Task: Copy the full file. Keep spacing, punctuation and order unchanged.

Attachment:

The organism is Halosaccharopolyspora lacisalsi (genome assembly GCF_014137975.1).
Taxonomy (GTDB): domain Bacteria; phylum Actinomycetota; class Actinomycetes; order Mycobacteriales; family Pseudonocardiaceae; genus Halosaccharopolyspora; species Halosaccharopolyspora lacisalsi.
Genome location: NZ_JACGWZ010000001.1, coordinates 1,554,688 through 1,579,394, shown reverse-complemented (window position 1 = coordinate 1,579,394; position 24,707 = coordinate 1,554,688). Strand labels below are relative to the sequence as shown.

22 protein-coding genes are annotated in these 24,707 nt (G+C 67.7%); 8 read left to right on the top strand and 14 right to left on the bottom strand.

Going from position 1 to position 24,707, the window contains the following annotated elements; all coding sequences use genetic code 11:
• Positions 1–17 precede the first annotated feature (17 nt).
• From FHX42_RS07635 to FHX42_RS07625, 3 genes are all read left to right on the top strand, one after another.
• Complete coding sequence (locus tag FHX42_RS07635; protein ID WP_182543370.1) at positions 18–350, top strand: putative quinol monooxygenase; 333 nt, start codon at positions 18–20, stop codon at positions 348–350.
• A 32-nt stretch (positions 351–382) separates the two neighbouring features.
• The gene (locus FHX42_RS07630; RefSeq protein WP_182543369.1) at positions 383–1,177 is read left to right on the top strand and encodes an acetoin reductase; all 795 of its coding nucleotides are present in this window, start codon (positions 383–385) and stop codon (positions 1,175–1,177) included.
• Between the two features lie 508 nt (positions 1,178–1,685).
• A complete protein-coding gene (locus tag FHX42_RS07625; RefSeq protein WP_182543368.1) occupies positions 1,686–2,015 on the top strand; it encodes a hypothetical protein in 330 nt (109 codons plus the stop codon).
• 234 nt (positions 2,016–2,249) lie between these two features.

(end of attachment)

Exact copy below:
The organism is Halosaccharopolyspora lacisalsi (genome assembly GCF_014137975.1).
Taxonomy (GTDB): domain Bacteria; phylum Actinomycetota; class Actinomycetes; order Mycobacteriales; family Pseudonocardiaceae; genus Halosaccharopolyspora; species Halosaccharopolyspora lacisalsi.
Genome location: NZ_JACGWZ010000001.1, coordinates 1,554,688 through 1,579,394, shown reverse-complemented (window position 1 = coordinate 1,579,394; position 24,707 = coordinate 1,554,688). Strand labels below are relative to the sequence as shown.

22 protein-coding genes are annotated in these 24,707 nt (G+C 67.7%); 8 read left to right on the top strand and 14 right to left on the bottom strand.

Going from position 1 to position 24,707, the window contains the following annotated elements; all coding sequences use genetic code 11:
• Positions 1–17 precede the first annotated feature (17 nt).
• From FHX42_RS07635 to FHX42_RS07625, 3 genes are all read left to right on the top strand, one after another.
• Complete coding sequence (locus tag FHX42_RS07635; protein ID WP_182543370.1) at positions 18–350, top strand: putative quinol monooxygenase; 333 nt, start codon at positions 18–20, stop codon at positions 348–350.
• A 32-nt stretch (positions 351–382) separates the two neighbouring features.
• The gene (locus FHX42_RS07630; RefSeq protein WP_182543369.1) at positions 383–1,177 is read left to right on the top strand and encodes an acetoin reductase; all 795 of its coding nucleotides are present in this window, start codon (positions 383–385) and stop codon (positions 1,175–1,177) included.
• Between the two features lie 508 nt (positions 1,178–1,685).
• A complete protein-coding gene (locus tag FHX42_RS07625; RefSeq protein WP_182543368.1) occupies positions 1,686–2,015 on the top strand; it encodes a hypothetical protein in 330 nt (109 codons plus the stop codon).
• 234 nt (positions 2,016–2,249) lie between these two features.